In order to reduce reaction time, the attempt has been made to use various forms of hydraulic control apparatuses. The control signal is, then, electrical, while the work operation is hydraulic. Such systems are practicable for large distances and when many valves are to be controlled.
However, such systems are comparatively complicated and costly. Another negative aspect is that the electrical lines must be connected under water. This can reduce reliability and increase cost.
The main purpose of the invention is, therefore, to create a hydraulically controlled valve that is especially suited for controlling other valves in underwater production systems, and that can be operated hydraulically in a more satisfactory manner than is the case with presently known devices. Primarily, it must be possible for the device to run with a shorter reaction time. In addition, it must be simple and reliable as all interuptions caused by failure will have major economic consequences, both directly an indirectly.
According to the invention this can be achieved by constructing the valve to include a moveable valve body situated within a housing and biased to a neutral position between hydraulic pressure chambers. A common conduit connects both pressure chambers to a source of a signal medium. A hydraulic accumulator means having a preselected natural frequency is connected one of the pressure chambers. A modulated signal is provided of a frequency related to the preselected natural frequency of the accumulator means so as to be reenforced thereby causing displacement of the valve body within the housing away from the neutral biased position.
Such a valve can be activated by sinus-formed pressure pulses with a specified frequency or specified frequency range. In addition to solving the control problem for a single valve, in an advantageously manner, the valve according to the invention makes it possible to create control systems with a plurality of units that are controlled through a single control line. The valves are constructed in a manner such as they give response to pressure pulses of different frequencies or within different frequency ranges. In other words, each valve in such a system is made sensitive to a pre-determined frequency interval. An operator on a platform, for example, can select which valve is to be operated by selecting and releasing pressure pulses with the signal frequency that the unit will respond to.
The mean pressure level in the signal wire can thus be kept constant, as only small, relatively rapid variations around the mean value are introduced. According to the invention, it is possible to construct the valve so that it is relatively sensitive allowing the size of these variations to be minimal.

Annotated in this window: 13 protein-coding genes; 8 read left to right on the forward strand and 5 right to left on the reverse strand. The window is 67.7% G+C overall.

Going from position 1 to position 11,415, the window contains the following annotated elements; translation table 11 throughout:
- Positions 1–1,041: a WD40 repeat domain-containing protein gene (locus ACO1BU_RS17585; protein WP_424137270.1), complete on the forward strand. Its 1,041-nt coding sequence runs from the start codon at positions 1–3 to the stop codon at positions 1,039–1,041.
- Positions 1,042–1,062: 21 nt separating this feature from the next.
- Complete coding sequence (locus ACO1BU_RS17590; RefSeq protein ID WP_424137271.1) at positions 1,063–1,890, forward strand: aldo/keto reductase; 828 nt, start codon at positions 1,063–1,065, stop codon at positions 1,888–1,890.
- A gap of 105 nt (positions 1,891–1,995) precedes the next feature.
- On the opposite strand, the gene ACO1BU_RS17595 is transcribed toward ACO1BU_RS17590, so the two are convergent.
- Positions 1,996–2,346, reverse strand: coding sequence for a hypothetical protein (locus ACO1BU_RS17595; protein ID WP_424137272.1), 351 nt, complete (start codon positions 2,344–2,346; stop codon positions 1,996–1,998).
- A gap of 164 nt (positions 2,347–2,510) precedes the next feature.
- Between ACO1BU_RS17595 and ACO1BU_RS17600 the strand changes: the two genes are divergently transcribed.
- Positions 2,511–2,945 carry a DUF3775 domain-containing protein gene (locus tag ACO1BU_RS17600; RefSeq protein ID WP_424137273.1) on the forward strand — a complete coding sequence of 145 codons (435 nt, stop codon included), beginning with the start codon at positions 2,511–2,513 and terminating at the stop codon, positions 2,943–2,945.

The valve, according to the invention, is primarily suited for controlling valves at so-called satellite wells and on such valves as underwater emergency shut-off valves which, for safety reasons, are mounted on production pipes for oil and gas. Further, it can be used in systems where liquid guiding pipes or hosts are mounted, and where one wants to avoid mounting of additionally electric cables.
In water power stations it can, for example, be used for closing off the isolating valve by sending hydraulic signals through the pipe track. In waterworks it can be used to activate the shut-off valves. It can be used in environments where there is a danger of explosion, where electrical lines can increase the danger caused by sparks, for example on oil platforms, on tankers, and at oil refineries. It can be used to remotely control tools (the "pig") when cleaning or inspecting the production pipes.
The signals can be sent through the same pipes that the tools are working in, the principle can be utilized, for example, to determine the working position of the tool (e.g. the brushes' press force.)
Other features concerning the invention will become appararent to those of ordinary skill upon consideration of the following detailed description of preferred embodiments exemplifying the best mode of carrying out the invention as presently perceived.